I've already read Dark Places by Flynn, and now I can't wait to read Sharp Objects. Flynn has just become one of my favorite new authors.
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on January 17, 2017
Gone Girl Book Review AG

“I’d fallen in love with Amy because I was the ultimate Nick with her. Loving her made me superhuman, it made me feel alive.” (Gillian 202) Amy and Nick seemed to be the perfect couple celebrating their seventh year anniversary. However, that is not exactly the true story. Amy moved to Missouri with her husband Nick once Nick’s mom became very ill and their money was running low. Amy was a New York questionaire journalist and her parents had a series of books called Amazing Amy. These books portrayed Amy as the perfect daughter. Nick was a man who owned a bar with his sister Margo and was a laid off journalist. Although life seemed smooth on the outside, it was a disaster on the inside and became even worse once Amy suddenly went missing on their anniversary. The book takes the reader on a roller coaster ride of events traveling through each character’s side of the story and the paths they take. Gillian Flynn creates a twisted story that has the readers pulled in right from the beginning. Did Nick murder Amy or was she kidnapped? Is Amy missing on purpose to escape from Nick? All these questions are running through the minds of the readers as they read this compelling novel. Gillian gives the readers a look into the true complex minds of each character and the twists and turns that occur with each entry, truly making it something everybody needs to read.
My friends and I were very pleased that we chose this book for our book club. Of course, we weren’t sure exactly what to expect. First of all, we had never seen the movie, the author and style of writing was unfamiliar to us, and it just wasn’t a book we would normally read. However, we really enjoyed the book and its twisted ways. The author made the readers feel as though they were right in the epic story with the characters. As a reader of this book, I felt as though each minute I was on another character's side, making the story even more intriguing. I loved how the author had the reader at one time love Nick and then the next hate him and love Amy.
My only criticism for the book is that I was not fond of the ending. The ending was left with many unanswered questions. Although the reader finds out what happens to Amy, there are still many unanswered questions It made me wonder if there will be a part two to the book. The ending had many events occurring without much explanation. There were many areas that left me wondering why did this happen or how did Nick deal with Amy. The conclusion all happened too fast, seeming as though the author did not want to make the book a thousand pages so decided to end it at a random spot that seemed to fit but had its questions.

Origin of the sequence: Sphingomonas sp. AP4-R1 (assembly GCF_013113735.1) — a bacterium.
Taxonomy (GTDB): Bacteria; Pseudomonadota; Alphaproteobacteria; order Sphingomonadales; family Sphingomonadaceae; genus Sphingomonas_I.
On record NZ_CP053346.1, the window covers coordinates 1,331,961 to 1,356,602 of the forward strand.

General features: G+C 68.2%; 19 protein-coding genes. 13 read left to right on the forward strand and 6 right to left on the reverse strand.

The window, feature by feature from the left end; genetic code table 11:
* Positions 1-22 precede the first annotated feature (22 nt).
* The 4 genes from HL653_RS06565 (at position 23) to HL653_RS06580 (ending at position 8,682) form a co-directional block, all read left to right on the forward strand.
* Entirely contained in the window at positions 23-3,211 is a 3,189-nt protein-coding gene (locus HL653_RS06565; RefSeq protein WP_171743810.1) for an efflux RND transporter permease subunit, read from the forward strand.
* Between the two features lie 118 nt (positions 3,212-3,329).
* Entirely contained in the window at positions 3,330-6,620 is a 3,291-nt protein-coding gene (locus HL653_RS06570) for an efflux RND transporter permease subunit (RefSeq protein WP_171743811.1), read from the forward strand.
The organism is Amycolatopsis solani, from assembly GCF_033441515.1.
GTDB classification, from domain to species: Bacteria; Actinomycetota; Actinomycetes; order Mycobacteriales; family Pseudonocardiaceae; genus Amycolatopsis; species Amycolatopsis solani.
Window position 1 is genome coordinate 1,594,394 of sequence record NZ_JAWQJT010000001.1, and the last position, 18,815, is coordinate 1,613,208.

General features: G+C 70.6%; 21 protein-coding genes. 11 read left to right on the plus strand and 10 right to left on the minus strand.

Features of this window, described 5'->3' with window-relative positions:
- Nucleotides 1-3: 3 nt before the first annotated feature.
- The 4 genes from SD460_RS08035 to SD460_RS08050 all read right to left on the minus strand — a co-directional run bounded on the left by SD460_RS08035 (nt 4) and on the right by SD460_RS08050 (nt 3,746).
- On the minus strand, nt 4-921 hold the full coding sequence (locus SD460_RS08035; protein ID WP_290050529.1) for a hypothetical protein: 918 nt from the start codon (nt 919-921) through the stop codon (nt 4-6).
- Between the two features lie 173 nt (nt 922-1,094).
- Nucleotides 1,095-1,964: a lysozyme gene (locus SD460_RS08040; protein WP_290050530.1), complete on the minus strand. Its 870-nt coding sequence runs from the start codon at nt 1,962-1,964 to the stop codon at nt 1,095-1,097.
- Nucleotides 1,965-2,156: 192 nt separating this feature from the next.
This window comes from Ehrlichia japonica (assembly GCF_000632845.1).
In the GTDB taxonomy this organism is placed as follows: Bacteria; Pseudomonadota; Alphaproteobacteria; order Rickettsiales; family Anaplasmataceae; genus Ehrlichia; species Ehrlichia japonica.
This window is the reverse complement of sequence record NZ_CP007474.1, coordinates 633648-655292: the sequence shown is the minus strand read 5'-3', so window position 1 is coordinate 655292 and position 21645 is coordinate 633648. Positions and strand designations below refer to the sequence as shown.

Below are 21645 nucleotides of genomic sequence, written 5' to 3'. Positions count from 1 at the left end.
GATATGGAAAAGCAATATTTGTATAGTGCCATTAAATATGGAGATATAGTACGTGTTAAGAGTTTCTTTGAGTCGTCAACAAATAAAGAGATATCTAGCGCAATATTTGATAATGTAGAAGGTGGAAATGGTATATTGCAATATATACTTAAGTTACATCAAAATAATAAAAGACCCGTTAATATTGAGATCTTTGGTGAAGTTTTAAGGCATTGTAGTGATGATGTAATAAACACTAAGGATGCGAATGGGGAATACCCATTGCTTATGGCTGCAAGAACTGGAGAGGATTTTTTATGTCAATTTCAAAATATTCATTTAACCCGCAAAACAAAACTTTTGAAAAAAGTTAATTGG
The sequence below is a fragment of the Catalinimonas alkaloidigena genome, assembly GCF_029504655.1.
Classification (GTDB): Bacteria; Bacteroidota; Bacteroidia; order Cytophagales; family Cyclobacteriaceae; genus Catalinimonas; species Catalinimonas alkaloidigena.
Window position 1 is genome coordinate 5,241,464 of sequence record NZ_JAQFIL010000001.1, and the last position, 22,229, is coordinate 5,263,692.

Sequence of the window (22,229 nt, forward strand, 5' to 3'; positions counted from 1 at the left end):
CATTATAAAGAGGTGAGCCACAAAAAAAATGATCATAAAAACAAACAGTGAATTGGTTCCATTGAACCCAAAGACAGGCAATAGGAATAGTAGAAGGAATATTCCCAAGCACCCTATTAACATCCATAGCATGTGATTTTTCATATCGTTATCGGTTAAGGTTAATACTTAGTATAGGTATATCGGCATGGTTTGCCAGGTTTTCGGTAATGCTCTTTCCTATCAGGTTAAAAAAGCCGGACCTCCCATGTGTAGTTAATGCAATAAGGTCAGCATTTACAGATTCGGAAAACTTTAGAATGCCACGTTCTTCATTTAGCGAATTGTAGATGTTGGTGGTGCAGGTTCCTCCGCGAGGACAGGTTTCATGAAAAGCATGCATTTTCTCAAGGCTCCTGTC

Overall I recommend this book for everyone. It is not just a mystery book, it is a novel about dishonesty, love, abandonment, and trust. The themes presented allow readers to learn true lessons in life while also reading this intriguing story. I would also suggest reading the book before the movie because I hear they do not include all events or characters from the book in the movie. Also, when one reads the book before the movie, it allows them to put an image in their mind about what they think each character will look like. Gillian Flynn is a great writer and she truly showed her skills in this novel that deserves to be on everyone's bookshelf as a must read. Gone Girl is a book with both thrilling and intense aspects woven into it. The novel does not have one dull moment. Each event that occurred will have the readers at the edge of their seat. It is a captivating book that will have everybody waiting desperately for the truth, what really happened to Amy?
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on January 17, 2017
Gone Girl BD
"Men always say that as the defining compliment, don’t they? She’s a cool girl. Being the Cool Girl means I am a hot, brilliant, funny woman who adores football..." Amy and Nick Dunne met romanticly at a party and have been happily married for quite awhile. Nick and Amy adored each other very much and enjoyed how their relationship was going, until things started to change. Amy began become a completely different person from the one that Nick thought he originally married. Also, life started to go downhill for both of them concerning their jobs. As life already wasn’t turning out the way Nick thought it would. There was in particular, something very surprising and drastic was waiting for him at home while he was away on their fifth anniversary. Amy was missing and his house looked like a murder/kidnapping scene. After obviously calling the police, Nick was being tested with different things to rule him out as a suspect. Nick understood and wasn’t worried because he knew he didn’t murder his wife. However, after the cops got deeper and deeper into the case, he became the prime suspect.